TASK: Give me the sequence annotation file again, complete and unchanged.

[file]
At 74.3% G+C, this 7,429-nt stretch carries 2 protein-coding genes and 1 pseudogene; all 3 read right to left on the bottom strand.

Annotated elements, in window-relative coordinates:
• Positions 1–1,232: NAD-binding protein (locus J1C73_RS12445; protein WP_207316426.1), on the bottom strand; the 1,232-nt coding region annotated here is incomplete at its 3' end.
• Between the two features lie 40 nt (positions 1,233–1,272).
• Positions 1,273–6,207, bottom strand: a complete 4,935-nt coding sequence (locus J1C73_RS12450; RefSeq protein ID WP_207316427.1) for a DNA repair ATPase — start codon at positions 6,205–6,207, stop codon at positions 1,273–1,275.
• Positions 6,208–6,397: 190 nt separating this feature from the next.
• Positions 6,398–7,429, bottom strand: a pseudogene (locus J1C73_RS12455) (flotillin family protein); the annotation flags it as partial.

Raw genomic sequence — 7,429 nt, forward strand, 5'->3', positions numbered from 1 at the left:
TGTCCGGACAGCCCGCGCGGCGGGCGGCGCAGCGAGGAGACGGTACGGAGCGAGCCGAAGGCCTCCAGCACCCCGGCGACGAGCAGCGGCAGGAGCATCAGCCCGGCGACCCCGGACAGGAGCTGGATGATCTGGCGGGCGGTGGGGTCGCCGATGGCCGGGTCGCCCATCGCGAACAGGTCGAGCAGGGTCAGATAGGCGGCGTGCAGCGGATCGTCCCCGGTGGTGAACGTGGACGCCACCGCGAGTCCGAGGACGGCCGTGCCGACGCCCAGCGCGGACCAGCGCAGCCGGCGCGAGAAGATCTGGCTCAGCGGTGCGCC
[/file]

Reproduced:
At 74.3% G+C, this 7,429-nt stretch carries 2 protein-coding genes and 1 pseudogene; all 3 read right to left on the bottom strand.

Annotated elements, in window-relative coordinates:
• Positions 1–1,232: NAD-binding protein (locus J1C73_RS12445; protein WP_207316426.1), on the bottom strand; the 1,232-nt coding region annotated here is incomplete at its 3' end.
• Between the two features lie 40 nt (positions 1,233–1,272).
• Positions 1,273–6,207, bottom strand: a complete 4,935-nt coding sequence (locus J1C73_RS12450; RefSeq protein ID WP_207316427.1) for a DNA repair ATPase — start codon at positions 6,205–6,207, stop codon at positions 1,273–1,275.
• Positions 6,208–6,397: 190 nt separating this feature from the next.
• Positions 6,398–7,429, bottom strand: a pseudogene (locus J1C73_RS12455) (flotillin family protein); the annotation flags it as partial.

Raw genomic sequence — 7,429 nt, forward strand, 5'->3', positions numbered from 1 at the left:
TGTCCGGACAGCCCGCGCGGCGGGCGGCGCAGCGAGGAGACGGTACGGAGCGAGCCGAAGGCCTCCAGCACCCCGGCGACGAGCAGCGGCAGGAGCATCAGCCCGGCGACCCCGGACAGGAGCTGGATGATCTGGCGGGCGGTGGGGTCGCCGATGGCCGGGTCGCCCATCGCGAACAGGTCGAGCAGGGTCAGATAGGCGGCGTGCAGCGGATCGTCCCCGGTGGTGAACGTGGACGCCACCGCGAGTCCGAGGACGGCCGTGCCGACGCCCAGCGCGGACCAGCGCAGCCGGCGCGAGAAGATCTGGCTCAGCGGTGCGCC